EA has closed Dead Space and Star Wars developer Visceral Games

EA has closed Dead Space and Star Wars developer Visceral Games
Chris Hallam Updated on by

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EA has announced that it’s ‘ramping down and closing’ Visceral Games, the studio behind the Dead Space trilogy and Battlefield Hardline. Visceral had been working on a highly anticipated story-focused Star Wars game, which was to be directed by Amy Hennig. This will now be taken over by EA Vancouver. EA has said that the project will need to be ‘refocused’ as it seeks to shift ‘the game to be a broader experience’.

‘Our Visceral studio has been developing an action-adventure title set in the Star Wars universe,’ said EA’s executive vice president, Patrick Söderlund, in a blog post.

Söderlund said that, ‘it has become clear that to deliver an experience that players will want to come back to and enjoy for a long time to come, we needed to pivot the design.’ This has resulted in the decision to move away from the game’s story-focused direction.

‘We are shifting the game to be a broader experience that allows for more variety and player agency,’ said Söderlund, and he explained that EA plans to do this by ‘leaning into the capabilities of our Frostbite engine and reimagining central elements of the game to give players a Star Wars adventure of greater depth and breadth to explore.’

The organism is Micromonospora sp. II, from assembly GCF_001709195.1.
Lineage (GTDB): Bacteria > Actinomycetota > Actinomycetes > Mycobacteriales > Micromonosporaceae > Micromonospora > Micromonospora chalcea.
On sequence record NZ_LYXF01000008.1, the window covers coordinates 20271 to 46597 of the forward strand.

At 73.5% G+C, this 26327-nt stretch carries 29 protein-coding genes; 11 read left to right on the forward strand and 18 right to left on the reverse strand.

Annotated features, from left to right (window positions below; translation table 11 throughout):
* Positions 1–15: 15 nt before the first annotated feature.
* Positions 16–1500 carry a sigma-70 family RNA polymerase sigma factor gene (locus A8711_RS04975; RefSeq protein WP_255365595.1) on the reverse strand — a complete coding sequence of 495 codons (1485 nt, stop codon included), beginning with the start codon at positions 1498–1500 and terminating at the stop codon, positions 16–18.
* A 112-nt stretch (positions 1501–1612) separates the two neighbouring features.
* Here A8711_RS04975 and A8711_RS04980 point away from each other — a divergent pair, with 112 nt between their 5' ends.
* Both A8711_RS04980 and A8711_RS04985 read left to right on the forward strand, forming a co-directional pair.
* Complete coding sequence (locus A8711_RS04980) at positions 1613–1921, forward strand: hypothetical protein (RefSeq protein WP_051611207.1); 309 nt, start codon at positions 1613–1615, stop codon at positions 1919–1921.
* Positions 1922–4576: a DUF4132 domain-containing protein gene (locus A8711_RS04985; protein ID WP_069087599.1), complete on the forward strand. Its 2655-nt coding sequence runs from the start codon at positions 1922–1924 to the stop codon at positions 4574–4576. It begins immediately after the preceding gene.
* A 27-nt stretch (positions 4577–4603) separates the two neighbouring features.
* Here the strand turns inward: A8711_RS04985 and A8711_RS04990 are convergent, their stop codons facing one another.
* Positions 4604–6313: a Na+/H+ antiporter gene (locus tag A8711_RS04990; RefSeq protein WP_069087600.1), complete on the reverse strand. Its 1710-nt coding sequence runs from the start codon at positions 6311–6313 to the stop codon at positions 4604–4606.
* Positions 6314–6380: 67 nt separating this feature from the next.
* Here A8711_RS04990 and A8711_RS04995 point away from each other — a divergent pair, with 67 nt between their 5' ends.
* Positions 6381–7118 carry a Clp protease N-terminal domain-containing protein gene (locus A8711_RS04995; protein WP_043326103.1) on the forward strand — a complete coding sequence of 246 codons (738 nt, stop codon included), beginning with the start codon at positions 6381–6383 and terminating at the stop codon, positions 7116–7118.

As a result of these decisions Visceral Games has now closed down. Söderlund has said that the company is ‘in the midst of shifting as many of the team as possible to other projects and teams at EA’, but there’ll no doubt be a few redundancies. Hopefully those that do leave will land on their feet elsewhere. 

Söderlund also said that due to the changes at Visceral, the game’s previously planned 2019 release will probably not happen. In closing he said that EA is now working towards a new release date ‘that we will announce in the future’.

This is the second time EA has been in the news for its sudden halting of projects and subsequent shifting of staff. Last month the CEO of Slightly Mad Studios, Ian Bell, said that EA had tried to ‘kill’ the developer of Project Cars 2, and that it’d poached staff in the process. Bell had even pointed the finger of blame directly at Söderlund as he went into the details about what happened. EA didn’t respond to Bell’s comments.